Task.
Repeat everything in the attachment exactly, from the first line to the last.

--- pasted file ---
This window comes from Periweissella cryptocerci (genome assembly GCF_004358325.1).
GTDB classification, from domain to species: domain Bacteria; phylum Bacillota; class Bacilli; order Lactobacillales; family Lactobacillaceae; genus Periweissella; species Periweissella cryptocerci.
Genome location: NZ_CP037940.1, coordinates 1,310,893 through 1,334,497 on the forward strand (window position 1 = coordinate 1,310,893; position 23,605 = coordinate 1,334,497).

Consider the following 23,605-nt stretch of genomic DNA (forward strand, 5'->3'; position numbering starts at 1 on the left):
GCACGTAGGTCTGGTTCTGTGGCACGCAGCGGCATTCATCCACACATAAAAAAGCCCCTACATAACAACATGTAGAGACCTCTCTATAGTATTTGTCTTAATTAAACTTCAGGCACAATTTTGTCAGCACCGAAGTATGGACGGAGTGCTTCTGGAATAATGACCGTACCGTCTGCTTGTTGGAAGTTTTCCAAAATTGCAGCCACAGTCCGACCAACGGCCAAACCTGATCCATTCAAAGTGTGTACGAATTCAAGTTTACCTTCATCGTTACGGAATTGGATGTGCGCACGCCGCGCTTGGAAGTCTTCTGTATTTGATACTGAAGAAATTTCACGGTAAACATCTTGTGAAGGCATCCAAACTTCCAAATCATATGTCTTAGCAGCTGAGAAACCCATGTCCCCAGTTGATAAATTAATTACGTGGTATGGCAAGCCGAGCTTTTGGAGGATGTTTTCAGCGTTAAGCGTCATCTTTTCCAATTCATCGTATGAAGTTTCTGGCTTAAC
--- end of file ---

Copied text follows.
This window comes from Periweissella cryptocerci (genome assembly GCF_004358325.1).
GTDB classification, from domain to species: domain Bacteria; phylum Bacillota; class Bacilli; order Lactobacillales; family Lactobacillaceae; genus Periweissella; species Periweissella cryptocerci.
Genome location: NZ_CP037940.1, coordinates 1,310,893 through 1,334,497 on the forward strand (window position 1 = coordinate 1,310,893; position 23,605 = coordinate 1,334,497).

Consider the following 23,605-nt stretch of genomic DNA (forward strand, 5'->3'; position numbering starts at 1 on the left):
GCACGTAGGTCTGGTTCTGTGGCACGCAGCGGCATTCATCCACACATAAAAAAGCCCCTACATAACAACATGTAGAGACCTCTCTATAGTATTTGTCTTAATTAAACTTCAGGCACAATTTTGTCAGCACCGAAGTATGGACGGAGTGCTTCTGGAATAATGACCGTACCGTCTGCTTGTTGGAAGTTTTCCAAAATTGCAGCCACAGTCCGACCAACGGCCAAACCTGATCCATTCAAAGTGTGTACGAATTCAAGTTTACCTTCATCGTTACGGAATTGGATGTGCGCACGCCGCGCTTGGAAGTCTTCTGTATTTGATACTGAAGAAATTTCACGGTAAACATCTTGTGAAGGCATCCAAACTTCCAAATCATATGTCTTAGCAGCTGAGAAACCCATGTCCCCAGTTGATAAATTAATTACGTGGTATGGCAAGCCGAGCTTTTGGAGGATGTTTTCAGCGTTAAGCGTCATCTTTTCCAATTCATCGTATGAAGTTTCTGGCTTAAC